Nick Judin’s coverage of attempts to censor LGBTQ-related materials at the Ridgeland Library and follow-up reporting led to international attention, as well as a campaign to raise more than $100,000o initially withheld from the library for displaying the materials.

Staff Favorites 2022

We invited MFP team members to share their favorite 2023 story—their own or one from another team member—and here are their choices:

Cristen Hemmins, Director of Giving: One of my favorite outcomes of MFP journalism in 2022 was Ashton Pittman’s journalism being cited in an amicus brief to the Dobbs SCOTUS case by 223 Members of Congress, from a 2021 Mississippi Free Press abortion story, here (page 13).

Dozens of Mississippians like those seen here protested against the state’s six-week abortion ban outside the Mississippi Capitol on May 21, 2019. The law, which includes no exceptions for rape, took effect in September 2022 following the U.S. Supreme Court’s June 2022 decision reversing Roe v. Wade. One family, whose identity was undisclosed, anonymously told WAPT that they had to travel to Illinois in order to help their teen daughter get an abortion after multiple men raped her. Photo by Ashton Pittman

Kimberly Griffin, Publisher and Chief Revenue Officer: Nick Judin’s work on the Sunset Village apartments because it likely saved lives.

Kinoshia Guyton and Gloria Jordan stand outside their units in Sunset Village outside Cleveland, Miss. on Oct. 15. Days after Nick Judin’s reporting, a temporary restraining order helped keep them in nearby motels while repairs were finished on their apartments. Photo by Nick Judin

Laurel Isbister, Operations Coordinator: Torsheta Jackson’s BWC solution piece, “One Crop At A Time: School Farms Target Food Insecurity, ‘Supermarket Redlining,'” had a lot of great information. I am volunteering with a local group in order to build a community garden, and I was interested to find out more about what other groups have done. It was encouraging to read about people who are working to change difficult trends.

From left: Marcus Washington, Paul Curry and Sanquez Lyles participated in the agricultural program at Wingfield High School in Jackson, Miss. They helped grow produce in campus gardens that helped the football team buy new uniforms and equipment and to provide team meals. Photo by Jeff Gibson

Kristin Brenemen, Creative Director: Our Jackson water coverage has been topnotch this year.

Tamiko Smith is responsible for her husband Otis’ home hemodialysis. The Jackson water crisis threatens the treatment that keeps him alive. Photo by Nick Judin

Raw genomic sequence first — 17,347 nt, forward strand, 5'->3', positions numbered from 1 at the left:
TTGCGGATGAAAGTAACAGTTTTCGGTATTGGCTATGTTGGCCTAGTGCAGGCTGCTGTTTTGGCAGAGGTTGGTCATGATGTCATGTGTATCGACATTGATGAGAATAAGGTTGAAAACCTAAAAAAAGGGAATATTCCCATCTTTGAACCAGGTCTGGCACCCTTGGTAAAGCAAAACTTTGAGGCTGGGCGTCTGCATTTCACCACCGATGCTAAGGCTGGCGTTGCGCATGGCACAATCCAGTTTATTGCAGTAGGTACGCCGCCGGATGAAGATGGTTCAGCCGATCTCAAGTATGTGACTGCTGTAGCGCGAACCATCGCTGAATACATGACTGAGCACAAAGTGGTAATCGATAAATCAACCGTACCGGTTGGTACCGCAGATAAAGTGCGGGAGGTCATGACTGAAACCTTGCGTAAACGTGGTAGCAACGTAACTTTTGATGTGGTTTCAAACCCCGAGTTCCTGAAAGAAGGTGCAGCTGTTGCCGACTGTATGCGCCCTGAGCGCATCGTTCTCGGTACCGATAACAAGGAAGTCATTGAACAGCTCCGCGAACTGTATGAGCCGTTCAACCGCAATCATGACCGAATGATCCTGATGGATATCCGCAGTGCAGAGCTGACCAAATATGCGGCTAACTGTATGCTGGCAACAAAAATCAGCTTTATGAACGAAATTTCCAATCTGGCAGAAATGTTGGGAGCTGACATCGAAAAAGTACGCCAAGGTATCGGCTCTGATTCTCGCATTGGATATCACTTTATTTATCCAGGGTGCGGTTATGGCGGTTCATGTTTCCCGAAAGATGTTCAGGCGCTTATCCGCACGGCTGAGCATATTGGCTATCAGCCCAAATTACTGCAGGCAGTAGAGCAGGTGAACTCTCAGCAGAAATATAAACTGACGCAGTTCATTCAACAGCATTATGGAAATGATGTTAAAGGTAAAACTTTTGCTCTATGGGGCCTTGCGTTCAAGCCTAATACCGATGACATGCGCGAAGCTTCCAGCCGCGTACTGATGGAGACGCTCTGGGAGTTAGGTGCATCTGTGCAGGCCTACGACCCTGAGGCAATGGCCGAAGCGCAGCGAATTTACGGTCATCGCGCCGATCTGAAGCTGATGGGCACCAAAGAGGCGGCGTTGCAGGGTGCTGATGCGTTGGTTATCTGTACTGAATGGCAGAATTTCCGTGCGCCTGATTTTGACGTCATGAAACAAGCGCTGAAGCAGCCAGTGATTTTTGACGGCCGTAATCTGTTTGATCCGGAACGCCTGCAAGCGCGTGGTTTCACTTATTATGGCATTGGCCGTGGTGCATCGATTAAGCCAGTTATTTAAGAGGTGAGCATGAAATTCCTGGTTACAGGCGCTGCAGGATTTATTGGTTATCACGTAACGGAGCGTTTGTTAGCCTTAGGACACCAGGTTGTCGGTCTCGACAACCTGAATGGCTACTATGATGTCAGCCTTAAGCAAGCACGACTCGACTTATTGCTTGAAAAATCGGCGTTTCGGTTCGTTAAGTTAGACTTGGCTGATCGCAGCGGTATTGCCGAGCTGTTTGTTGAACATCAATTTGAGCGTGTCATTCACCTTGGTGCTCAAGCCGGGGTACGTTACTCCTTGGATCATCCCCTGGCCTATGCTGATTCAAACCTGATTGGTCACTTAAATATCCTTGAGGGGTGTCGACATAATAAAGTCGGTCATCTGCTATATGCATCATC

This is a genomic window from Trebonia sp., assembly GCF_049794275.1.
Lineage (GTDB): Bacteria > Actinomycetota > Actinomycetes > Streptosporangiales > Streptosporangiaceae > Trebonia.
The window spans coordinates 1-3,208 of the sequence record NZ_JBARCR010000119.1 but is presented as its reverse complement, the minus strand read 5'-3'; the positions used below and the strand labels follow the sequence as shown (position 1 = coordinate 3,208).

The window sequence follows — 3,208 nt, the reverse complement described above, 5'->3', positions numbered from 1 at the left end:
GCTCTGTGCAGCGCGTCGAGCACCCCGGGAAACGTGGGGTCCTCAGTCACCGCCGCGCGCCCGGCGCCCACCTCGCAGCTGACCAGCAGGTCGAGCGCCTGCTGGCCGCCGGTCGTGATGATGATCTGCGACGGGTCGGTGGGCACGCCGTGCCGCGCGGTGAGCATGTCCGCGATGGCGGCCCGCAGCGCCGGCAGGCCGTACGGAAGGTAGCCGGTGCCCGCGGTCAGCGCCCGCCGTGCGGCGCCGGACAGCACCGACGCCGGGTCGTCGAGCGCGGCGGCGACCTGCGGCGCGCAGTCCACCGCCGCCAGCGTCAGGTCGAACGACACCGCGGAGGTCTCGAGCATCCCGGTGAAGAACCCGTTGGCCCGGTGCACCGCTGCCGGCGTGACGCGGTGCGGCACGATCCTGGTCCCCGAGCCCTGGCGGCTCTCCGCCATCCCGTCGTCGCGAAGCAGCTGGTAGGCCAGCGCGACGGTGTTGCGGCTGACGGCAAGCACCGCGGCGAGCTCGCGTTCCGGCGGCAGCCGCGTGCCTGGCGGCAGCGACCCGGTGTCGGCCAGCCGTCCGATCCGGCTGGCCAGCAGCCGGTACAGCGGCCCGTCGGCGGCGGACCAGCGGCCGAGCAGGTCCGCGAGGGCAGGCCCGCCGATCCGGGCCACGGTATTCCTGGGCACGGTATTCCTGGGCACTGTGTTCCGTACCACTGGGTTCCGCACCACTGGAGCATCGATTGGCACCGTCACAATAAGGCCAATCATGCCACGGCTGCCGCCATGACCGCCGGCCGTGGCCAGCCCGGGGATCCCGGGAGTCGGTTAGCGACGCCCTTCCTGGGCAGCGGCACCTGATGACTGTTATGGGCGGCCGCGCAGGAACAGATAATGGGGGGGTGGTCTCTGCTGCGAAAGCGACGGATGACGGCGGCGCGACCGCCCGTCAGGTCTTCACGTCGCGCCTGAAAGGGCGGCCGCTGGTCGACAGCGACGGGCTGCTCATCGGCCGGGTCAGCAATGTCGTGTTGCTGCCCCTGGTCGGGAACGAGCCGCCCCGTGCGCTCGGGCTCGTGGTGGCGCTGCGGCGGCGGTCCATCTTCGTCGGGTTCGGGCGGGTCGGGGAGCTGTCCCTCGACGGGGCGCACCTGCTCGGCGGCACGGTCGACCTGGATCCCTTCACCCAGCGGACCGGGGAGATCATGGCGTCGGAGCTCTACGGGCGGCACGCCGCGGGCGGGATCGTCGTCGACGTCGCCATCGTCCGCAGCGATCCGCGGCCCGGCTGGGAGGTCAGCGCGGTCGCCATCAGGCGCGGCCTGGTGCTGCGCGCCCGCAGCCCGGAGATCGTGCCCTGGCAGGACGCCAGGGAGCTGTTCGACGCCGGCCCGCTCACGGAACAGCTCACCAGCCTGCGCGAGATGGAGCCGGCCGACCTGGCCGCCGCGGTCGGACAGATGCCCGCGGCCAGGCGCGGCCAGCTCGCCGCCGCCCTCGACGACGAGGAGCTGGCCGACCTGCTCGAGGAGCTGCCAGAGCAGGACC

Nick Judin, Infrastructure Reporter: Aliyah’s piece on mothers building solutions against gun violence was incredibly powerful. This is solution journalism at its finest and most urgent.

Azia Wiggins, Deputy Editor of Voices and Systemic Reporting: I thoroughly enjoyed working with both Duvalier Malone and his husband Dr. Adrian Mayse to highlight their powerful and inspiring love story. It’s very important to me for Black men in Mississippi—no matter their age, sexuality/sexual orientation or status—to feel seen, valued and intentionally represented.

Duvalier Malone (right) and his husband Dr. Adrian Mayse (left) reflect on their collective journey in love as they celebrate 13 years together. It is also the anniversary of Malone’s first published column where he came out to the world in response to the discriminatory “Mississippi Protecting Freedom of Conscience from Government Discrimination Act” passed in 2016. Photo courtesy Duvalier Malone

I also loved Aliyah Veal’s music piece published in Feb. 2022,‘No, I Can’t Lose’: Mississippi Rappers Pass Mic, Change Narrative At Jackson Indie Music Week.” It’s encouraging as a fellow Mississippi creative to witness the progress towards positively changing the narrative in Jackson while putting on for the capital city. This piece showcases new rap artists and gives readers a glimpse of young creatives unifying to spotlight one another. It uplifts our unique flavor, our culture and is a tangible representation of, “Yes, Jackson is predominantly Black, alive and thriving,” and how we can tell our own stories our way.

At 2022 Jackson Indie Music Week’s rap concert, Akeem Ali and choreographer Javadric Kelly dressed in 1970s style to perform songs as Ali’s rap persona, Keemy Casanova. Photo by William Lindsey / Courtesy of Jackson Indie Music Week

Nate Schumann, Deputy Editor of News and Features: I have multiple stories from 2022 that I deem very important and representative to who the MFP is as a publication:

Ashton Pittman relayed the story of a young, queer educator who was threatened with job termination for answering a student’s question about her sexuality when asked. This article encapsulates the struggles that LGBTQ+ Mississippians undergo, particularly in but not exclusive to the workplace, for simply existing—regardless of whether those discriminatory practices spit in the face of federal law.